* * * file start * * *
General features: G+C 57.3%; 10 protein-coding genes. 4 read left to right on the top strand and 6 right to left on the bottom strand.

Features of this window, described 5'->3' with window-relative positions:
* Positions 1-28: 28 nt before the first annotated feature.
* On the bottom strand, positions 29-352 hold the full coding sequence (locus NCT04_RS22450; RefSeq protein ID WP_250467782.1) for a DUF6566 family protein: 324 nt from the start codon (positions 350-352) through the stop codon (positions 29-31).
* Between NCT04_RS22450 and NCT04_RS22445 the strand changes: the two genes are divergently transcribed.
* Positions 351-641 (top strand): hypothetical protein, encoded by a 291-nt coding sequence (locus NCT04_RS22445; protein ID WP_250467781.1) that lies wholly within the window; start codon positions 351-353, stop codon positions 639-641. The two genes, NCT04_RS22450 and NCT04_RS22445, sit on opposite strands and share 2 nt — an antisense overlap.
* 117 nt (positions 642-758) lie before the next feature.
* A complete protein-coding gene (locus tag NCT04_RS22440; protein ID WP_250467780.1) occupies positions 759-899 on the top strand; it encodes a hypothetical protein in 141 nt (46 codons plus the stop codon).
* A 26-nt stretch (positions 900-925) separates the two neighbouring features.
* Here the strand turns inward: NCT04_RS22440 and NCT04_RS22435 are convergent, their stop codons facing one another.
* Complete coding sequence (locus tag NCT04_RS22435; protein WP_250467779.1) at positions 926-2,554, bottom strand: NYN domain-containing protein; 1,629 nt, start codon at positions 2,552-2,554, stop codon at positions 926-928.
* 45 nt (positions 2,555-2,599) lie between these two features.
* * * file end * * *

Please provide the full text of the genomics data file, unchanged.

General features: G+C 57.3%; 10 protein-coding genes. 4 read left to right on the top strand and 6 right to left on the bottom strand.

Features of this window, described 5'->3' with window-relative positions:
* Positions 1-28: 28 nt before the first annotated feature.
* On the bottom strand, positions 29-352 hold the full coding sequence (locus NCT04_RS22450; RefSeq protein ID WP_250467782.1) for a DUF6566 family protein: 324 nt from the start codon (positions 350-352) through the stop codon (positions 29-31).
* Between NCT04_RS22450 and NCT04_RS22445 the strand changes: the two genes are divergently transcribed.
* Positions 351-641 (top strand): hypothetical protein, encoded by a 291-nt coding sequence (locus NCT04_RS22445; protein ID WP_250467781.1) that lies wholly within the window; start codon positions 351-353, stop codon positions 639-641. The two genes, NCT04_RS22450 and NCT04_RS22445, sit on opposite strands and share 2 nt — an antisense overlap.
* 117 nt (positions 642-758) lie before the next feature.
* A complete protein-coding gene (locus tag NCT04_RS22440; protein ID WP_250467780.1) occupies positions 759-899 on the top strand; it encodes a hypothetical protein in 141 nt (46 codons plus the stop codon).
* A 26-nt stretch (positions 900-925) separates the two neighbouring features.
* Here the strand turns inward: NCT04_RS22440 and NCT04_RS22435 are convergent, their stop codons facing one another.
* Complete coding sequence (locus tag NCT04_RS22435; protein WP_250467779.1) at positions 926-2,554, bottom strand: NYN domain-containing protein; 1,629 nt, start codon at positions 2,552-2,554, stop codon at positions 926-928.
* 45 nt (positions 2,555-2,599) lie between these two features.